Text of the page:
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“The most reasonable part in us is the part that does not reason.”- Tom Myers

The theory of Anatomy Trains, is an innovative relook at how the fascia integrates the coordination of multiple muscles in a single movement. In a simple way of describing fascia, the connective tissue that protects and wraps our muscles and organs, is in the relation to muscle movement would be as the plastic that wraps the electrical threads, muscle tissue, in wiring. The extracellular make up that lies outside the muscle tissue wraps it as a whole integrating a single movement instead of separate muscles working in a cascading chain of events as previously thought in physiology. For example the muscles of the entire arm could be likened to a chain of “sausage links” that can be moved together in a complete movement rather than one muscle activating another and then another and then another in response. The latter of course would not be an energy efficient system. These chains, or as noted as trains, are myofascial meridians and are likened to the the meridians in Chinese medicine. There are twelve trains, similarly like the 12 meridians in Chinese medicine, though, the connective trajectories along the body vary in various forms. I’m sure inspiration was drawn from Chinese medicine in this intuitive theory on how the body works. Though there is a lot of work going on at the moment in Anatomy Trains, the connections haven’t been proven in research or scientific studies. One can definitely see though the similarities in meridian theories and kinesio-therapeutics.

The twelve trains are,

The superficial front and back lines
The lateral line (2)
Spiral line
Superficial front arm Line
Superficial back arm line
Deep front arm line
Deep back arm line
Front functional line
Back functional line
Deep front line

These fascial line can demonstrate the kinetic movement of the body together or that of individual limbs in their directional movements.

So what does this have to do with Tai chi chuan?

In the integrative movements of the whole body while doing the form, one can see the coordination at work of these fascial lines.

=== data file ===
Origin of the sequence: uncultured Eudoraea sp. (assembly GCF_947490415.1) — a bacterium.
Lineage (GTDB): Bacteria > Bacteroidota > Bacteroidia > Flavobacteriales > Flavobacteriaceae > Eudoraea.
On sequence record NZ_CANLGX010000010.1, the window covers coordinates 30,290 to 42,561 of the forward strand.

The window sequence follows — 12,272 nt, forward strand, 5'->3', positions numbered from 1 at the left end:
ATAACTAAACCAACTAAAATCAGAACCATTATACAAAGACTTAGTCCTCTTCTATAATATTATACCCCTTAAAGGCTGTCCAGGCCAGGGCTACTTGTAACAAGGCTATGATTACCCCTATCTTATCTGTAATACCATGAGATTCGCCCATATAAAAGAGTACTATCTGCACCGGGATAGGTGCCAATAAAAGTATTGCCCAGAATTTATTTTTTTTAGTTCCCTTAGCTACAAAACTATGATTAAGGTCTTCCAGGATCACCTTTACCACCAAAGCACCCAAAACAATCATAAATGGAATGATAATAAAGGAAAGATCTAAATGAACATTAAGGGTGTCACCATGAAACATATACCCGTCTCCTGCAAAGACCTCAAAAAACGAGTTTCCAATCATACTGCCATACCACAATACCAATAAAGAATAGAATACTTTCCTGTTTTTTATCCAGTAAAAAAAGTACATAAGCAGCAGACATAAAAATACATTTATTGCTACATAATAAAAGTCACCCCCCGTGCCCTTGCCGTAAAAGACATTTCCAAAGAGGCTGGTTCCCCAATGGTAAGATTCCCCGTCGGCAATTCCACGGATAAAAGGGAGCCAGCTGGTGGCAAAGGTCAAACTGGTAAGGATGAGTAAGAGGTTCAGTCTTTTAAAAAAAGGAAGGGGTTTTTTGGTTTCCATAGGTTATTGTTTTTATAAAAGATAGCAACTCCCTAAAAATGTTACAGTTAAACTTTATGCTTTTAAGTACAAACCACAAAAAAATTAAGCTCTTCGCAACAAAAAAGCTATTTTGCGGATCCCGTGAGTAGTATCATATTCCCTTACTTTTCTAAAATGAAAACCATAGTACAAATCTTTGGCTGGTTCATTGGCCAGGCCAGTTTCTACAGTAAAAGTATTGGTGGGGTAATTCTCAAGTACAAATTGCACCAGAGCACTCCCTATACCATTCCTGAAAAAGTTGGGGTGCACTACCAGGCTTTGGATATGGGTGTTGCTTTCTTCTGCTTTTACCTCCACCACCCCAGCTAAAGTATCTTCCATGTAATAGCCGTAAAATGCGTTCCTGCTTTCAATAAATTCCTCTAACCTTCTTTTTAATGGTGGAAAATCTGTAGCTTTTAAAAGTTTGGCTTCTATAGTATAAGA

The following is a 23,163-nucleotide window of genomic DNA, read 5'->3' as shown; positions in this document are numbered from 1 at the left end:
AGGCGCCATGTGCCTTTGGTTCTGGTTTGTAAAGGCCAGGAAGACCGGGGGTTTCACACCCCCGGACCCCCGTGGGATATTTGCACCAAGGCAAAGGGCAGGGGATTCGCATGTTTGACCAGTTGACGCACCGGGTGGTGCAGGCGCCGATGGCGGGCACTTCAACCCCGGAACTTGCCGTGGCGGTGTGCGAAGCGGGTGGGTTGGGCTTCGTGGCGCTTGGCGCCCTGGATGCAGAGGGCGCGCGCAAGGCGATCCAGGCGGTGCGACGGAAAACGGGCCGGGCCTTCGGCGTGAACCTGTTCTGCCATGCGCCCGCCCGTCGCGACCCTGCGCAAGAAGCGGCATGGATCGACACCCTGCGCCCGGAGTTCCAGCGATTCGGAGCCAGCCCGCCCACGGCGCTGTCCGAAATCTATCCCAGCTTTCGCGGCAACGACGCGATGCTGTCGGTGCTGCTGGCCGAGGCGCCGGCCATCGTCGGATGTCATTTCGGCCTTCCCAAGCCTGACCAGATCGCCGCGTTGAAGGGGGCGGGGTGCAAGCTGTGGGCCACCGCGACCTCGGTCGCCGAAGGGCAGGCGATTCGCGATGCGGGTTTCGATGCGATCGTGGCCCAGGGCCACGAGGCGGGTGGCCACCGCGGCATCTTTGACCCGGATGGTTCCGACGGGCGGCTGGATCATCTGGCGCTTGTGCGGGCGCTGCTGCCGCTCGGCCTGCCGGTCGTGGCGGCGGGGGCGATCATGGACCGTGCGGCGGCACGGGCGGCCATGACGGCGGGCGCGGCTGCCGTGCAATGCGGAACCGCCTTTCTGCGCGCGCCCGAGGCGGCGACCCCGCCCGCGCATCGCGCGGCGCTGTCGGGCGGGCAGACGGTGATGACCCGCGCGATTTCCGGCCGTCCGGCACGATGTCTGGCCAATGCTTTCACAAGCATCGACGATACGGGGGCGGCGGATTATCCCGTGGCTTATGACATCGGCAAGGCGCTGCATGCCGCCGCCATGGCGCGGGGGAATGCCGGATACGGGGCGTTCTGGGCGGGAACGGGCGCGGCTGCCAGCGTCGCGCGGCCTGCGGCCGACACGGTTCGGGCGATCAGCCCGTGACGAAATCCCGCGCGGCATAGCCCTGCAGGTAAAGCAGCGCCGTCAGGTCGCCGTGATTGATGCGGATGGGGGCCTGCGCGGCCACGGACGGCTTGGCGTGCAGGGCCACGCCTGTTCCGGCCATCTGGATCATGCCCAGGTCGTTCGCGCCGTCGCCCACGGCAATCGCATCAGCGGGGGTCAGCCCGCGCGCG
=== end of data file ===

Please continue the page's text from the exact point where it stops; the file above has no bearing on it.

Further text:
One sees the movement lines and the stability lines as one performs a particular movement. Of course one could call the movement line as the Yang line, and the stability line as the Yin line.

These are some thoughts as I am progressing further through the form. In the next post, a break down of the arm lines and the movements of the negative and positive circles of the form will be discussed.

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A Chinese documentary on whether Tai Ji as a martial art still has any interest on China’s youth. It goes through its history and its applications as three youths learn from masters.

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I first encountered the Practical Method in the lonely winter of Japan, where I lived in rural Wakayama, with a Ukelele to strum the cold weather out. Japan has mild winters, though too cold to practice Tai ji, I turned to Youtube for hints and fascination. Having learned from Dr. Wu, many varying styles, I became interested in Chen, because it was the one I had the least exposure to, also it being said as the original form, I knew I had to learn it. Flipping through the channels of Chen, I encountered the prolific, Chen Zhong Hua, teaching from western pacific Canada. He was one who had broken down the old forms from its present flourished forms to a simple elegant dynamic force. His demonstrations are powerful and unique. One cannot but be amazed by the power of this beauty. At that time, he had a small youtube following with some blogs by fellow practitioners. Quickly his following grew, and his presence became international. I did buy his DVD of his form, but found it difficult to follow through. I left it on my back burner, as I came back home. Two years had passed, and again I remembered about that time that I was fascinated with this style, there had to be a practitioner back here in the states. Only finding a small group in Milwaukee, and one person in the far west suburbs, I tried to follow through it again, but failed miserably. In a strange coincidence of things some time later, a posting by a fellow acupuncturist, Yaron Sideman, who practices a form of Chinese Herbal Medicine that has a similar regional root, Huan Yuan, reminded me of the Practical Method. I reached out again, with my interwebs, and stumbled finally on someone, Spencer Jones, who recently had studied in China intensively the form, and lives in Chicago.
So far, its nothing like the Tai ji that I have learned, finding it a lot more rooted than any form I’ve done. I have only completed the first form, and I am eager to continue.

Spencer Jones teaches in Ukrainian Village, out of Bend Yoga on Damen.

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